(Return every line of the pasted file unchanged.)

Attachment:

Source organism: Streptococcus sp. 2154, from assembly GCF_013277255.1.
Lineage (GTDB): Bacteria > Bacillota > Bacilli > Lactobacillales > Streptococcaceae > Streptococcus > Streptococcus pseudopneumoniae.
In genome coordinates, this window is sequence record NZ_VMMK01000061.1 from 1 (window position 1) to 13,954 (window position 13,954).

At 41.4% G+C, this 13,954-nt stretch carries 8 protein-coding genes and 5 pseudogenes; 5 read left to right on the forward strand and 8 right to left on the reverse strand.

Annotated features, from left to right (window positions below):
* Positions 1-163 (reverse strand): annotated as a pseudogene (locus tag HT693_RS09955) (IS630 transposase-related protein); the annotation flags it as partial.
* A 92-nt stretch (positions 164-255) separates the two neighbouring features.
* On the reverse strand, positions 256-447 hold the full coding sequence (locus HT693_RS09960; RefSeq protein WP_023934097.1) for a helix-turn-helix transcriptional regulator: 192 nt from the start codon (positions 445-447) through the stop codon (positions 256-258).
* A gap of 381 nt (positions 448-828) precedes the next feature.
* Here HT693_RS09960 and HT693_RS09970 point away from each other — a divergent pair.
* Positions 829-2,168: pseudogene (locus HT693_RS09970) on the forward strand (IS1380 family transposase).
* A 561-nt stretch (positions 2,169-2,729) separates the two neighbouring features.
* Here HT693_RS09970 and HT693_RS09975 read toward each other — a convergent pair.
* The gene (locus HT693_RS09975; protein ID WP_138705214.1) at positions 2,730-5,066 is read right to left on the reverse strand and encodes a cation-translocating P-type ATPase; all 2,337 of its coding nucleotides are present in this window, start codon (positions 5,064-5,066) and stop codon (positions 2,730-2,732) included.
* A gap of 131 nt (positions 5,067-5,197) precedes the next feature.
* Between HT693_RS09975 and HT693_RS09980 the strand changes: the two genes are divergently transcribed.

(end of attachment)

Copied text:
Source organism: Streptococcus sp. 2154, from assembly GCF_013277255.1.
Lineage (GTDB): Bacteria > Bacillota > Bacilli > Lactobacillales > Streptococcaceae > Streptococcus > Streptococcus pseudopneumoniae.
In genome coordinates, this window is sequence record NZ_VMMK01000061.1 from 1 (window position 1) to 13,954 (window position 13,954).

At 41.4% G+C, this 13,954-nt stretch carries 8 protein-coding genes and 5 pseudogenes; 5 read left to right on the forward strand and 8 right to left on the reverse strand.

Annotated features, from left to right (window positions below):
* Positions 1-163 (reverse strand): annotated as a pseudogene (locus tag HT693_RS09955) (IS630 transposase-related protein); the annotation flags it as partial.
* A 92-nt stretch (positions 164-255) separates the two neighbouring features.
* On the reverse strand, positions 256-447 hold the full coding sequence (locus HT693_RS09960; RefSeq protein WP_023934097.1) for a helix-turn-helix transcriptional regulator: 192 nt from the start codon (positions 445-447) through the stop codon (positions 256-258).
* A gap of 381 nt (positions 448-828) precedes the next feature.
* Here HT693_RS09960 and HT693_RS09970 point away from each other — a divergent pair.
* Positions 829-2,168: pseudogene (locus HT693_RS09970) on the forward strand (IS1380 family transposase).
* A 561-nt stretch (positions 2,169-2,729) separates the two neighbouring features.
* Here HT693_RS09970 and HT693_RS09975 read toward each other — a convergent pair.
* The gene (locus HT693_RS09975; protein ID WP_138705214.1) at positions 2,730-5,066 is read right to left on the reverse strand and encodes a cation-translocating P-type ATPase; all 2,337 of its coding nucleotides are present in this window, start codon (positions 5,064-5,066) and stop codon (positions 2,730-2,732) included.
* A gap of 131 nt (positions 5,067-5,197) precedes the next feature.
* Between HT693_RS09975 and HT693_RS09980 the strand changes: the two genes are divergently transcribed.